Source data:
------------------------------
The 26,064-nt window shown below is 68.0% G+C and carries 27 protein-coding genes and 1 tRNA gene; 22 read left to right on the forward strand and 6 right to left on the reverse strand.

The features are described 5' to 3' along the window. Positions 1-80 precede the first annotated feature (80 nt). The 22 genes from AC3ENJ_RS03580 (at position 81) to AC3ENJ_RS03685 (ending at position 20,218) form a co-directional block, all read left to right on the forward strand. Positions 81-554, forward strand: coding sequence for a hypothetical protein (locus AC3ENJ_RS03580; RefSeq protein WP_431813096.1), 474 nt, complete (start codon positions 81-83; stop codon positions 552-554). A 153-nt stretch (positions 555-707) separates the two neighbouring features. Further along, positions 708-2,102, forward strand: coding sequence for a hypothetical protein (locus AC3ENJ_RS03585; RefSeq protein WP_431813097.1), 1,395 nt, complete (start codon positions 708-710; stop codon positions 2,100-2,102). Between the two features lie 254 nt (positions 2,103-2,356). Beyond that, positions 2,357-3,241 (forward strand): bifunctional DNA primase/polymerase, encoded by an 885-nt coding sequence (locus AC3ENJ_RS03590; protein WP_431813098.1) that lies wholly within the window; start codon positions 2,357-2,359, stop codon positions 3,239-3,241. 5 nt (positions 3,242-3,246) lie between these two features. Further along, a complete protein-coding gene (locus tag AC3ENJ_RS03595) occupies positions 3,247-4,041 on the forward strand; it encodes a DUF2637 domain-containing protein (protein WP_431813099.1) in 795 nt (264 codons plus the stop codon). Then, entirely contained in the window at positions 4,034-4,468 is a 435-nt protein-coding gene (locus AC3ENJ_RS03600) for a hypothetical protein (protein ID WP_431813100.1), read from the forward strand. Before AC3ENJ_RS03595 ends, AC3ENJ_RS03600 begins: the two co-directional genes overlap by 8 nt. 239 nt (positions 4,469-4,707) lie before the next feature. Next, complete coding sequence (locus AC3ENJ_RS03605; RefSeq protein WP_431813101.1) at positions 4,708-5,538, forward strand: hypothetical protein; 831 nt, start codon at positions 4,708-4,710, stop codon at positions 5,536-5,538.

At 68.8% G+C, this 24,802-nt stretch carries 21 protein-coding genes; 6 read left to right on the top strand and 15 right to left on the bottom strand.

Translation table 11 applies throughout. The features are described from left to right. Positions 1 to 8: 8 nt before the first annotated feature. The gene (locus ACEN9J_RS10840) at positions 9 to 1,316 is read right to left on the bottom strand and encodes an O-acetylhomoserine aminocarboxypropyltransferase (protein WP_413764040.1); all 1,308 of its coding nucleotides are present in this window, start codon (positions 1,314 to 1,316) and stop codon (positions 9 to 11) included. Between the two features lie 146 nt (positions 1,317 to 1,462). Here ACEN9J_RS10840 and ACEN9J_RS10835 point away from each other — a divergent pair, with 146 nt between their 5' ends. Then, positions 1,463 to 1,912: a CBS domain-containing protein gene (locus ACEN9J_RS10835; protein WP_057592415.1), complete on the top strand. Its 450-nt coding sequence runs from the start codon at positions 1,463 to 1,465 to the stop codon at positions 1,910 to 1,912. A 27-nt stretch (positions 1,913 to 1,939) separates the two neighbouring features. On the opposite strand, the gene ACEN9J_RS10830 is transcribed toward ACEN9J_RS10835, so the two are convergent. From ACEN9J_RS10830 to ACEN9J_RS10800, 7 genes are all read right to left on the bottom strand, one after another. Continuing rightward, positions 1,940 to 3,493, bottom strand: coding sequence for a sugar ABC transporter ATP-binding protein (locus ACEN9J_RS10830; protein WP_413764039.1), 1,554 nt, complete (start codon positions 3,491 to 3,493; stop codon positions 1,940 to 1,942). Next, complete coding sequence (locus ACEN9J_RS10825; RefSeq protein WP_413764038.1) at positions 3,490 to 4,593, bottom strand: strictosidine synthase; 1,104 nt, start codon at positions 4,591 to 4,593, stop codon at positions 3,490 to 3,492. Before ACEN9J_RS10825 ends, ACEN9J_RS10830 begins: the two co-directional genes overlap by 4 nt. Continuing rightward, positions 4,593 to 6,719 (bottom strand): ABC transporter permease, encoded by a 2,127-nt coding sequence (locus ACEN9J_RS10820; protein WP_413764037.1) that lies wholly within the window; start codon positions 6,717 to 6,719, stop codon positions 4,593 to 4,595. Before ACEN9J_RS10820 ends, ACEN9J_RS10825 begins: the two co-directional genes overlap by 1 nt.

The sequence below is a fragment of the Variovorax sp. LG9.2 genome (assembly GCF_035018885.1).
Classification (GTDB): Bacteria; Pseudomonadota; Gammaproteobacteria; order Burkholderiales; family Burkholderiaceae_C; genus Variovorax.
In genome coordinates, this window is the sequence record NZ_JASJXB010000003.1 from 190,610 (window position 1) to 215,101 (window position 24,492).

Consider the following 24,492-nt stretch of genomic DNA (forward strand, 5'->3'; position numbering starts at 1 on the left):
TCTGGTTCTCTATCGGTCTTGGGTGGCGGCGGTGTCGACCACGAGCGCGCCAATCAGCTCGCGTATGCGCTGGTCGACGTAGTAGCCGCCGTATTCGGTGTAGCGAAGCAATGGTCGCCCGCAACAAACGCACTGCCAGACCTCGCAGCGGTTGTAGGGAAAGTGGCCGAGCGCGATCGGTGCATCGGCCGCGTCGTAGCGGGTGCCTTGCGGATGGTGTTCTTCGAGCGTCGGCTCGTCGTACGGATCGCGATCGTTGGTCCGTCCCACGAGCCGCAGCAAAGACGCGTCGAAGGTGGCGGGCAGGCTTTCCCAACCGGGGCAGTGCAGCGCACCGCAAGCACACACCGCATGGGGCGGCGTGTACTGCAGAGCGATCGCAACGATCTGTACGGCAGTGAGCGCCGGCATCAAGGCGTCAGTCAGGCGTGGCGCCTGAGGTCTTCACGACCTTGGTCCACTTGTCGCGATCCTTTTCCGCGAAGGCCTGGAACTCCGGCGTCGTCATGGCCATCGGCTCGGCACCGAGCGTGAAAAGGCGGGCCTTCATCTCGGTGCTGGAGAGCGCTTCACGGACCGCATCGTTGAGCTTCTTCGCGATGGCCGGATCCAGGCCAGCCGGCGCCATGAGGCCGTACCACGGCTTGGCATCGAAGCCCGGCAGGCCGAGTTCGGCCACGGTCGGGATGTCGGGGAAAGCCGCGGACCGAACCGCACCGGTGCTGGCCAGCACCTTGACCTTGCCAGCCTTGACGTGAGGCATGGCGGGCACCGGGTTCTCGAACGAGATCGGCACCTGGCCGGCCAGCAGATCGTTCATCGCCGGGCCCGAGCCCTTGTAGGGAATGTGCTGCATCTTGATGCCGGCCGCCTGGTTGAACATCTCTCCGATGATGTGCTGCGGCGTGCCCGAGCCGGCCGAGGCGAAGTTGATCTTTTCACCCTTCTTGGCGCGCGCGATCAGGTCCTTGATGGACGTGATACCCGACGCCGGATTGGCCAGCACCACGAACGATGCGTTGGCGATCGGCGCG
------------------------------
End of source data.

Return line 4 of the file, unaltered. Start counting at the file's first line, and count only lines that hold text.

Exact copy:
Translation table 11 applies throughout. The features are described from left to right. Positions 1 to 8: 8 nt before the first annotated feature. The gene (locus ACEN9J_RS10840) at positions 9 to 1,316 is read right to left on the bottom strand and encodes an O-acetylhomoserine aminocarboxypropyltransferase (protein WP_413764040.1); all 1,308 of its coding nucleotides are present in this window, start codon (positions 1,314 to 1,316) and stop codon (positions 9 to 11) included. Between the two features lie 146 nt (positions 1,317 to 1,462). Here ACEN9J_RS10840 and ACEN9J_RS10835 point away from each other — a divergent pair, with 146 nt between their 5' ends. Then, positions 1,463 to 1,912: a CBS domain-containing protein gene (locus ACEN9J_RS10835; protein WP_057592415.1), complete on the top strand. Its 450-nt coding sequence runs from the start codon at positions 1,463 to 1,465 to the stop codon at positions 1,910 to 1,912. A 27-nt stretch (positions 1,913 to 1,939) separates the two neighbouring features. On the opposite strand, the gene ACEN9J_RS10830 is transcribed toward ACEN9J_RS10835, so the two are convergent. From ACEN9J_RS10830 to ACEN9J_RS10800, 7 genes are all read right to left on the bottom strand, one after another. Continuing rightward, positions 1,940 to 3,493, bottom strand: coding sequence for a sugar ABC transporter ATP-binding protein (locus ACEN9J_RS10830; protein WP_413764039.1), 1,554 nt, complete (start codon positions 3,491 to 3,493; stop codon positions 1,940 to 1,942). Next, complete coding sequence (locus ACEN9J_RS10825; RefSeq protein WP_413764038.1) at positions 3,490 to 4,593, bottom strand: strictosidine synthase; 1,104 nt, start codon at positions 4,591 to 4,593, stop codon at positions 3,490 to 3,492. Before ACEN9J_RS10825 ends, ACEN9J_RS10830 begins: the two co-directional genes overlap by 4 nt. Continuing rightward, positions 4,593 to 6,719 (bottom strand): ABC transporter permease, encoded by a 2,127-nt coding sequence (locus ACEN9J_RS10820; protein WP_413764037.1) that lies wholly within the window; start codon positions 6,717 to 6,719, stop codon positions 4,593 to 4,595. Before ACEN9J_RS10820 ends, ACEN9J_RS10825 begins: the two co-directional genes overlap by 1 nt.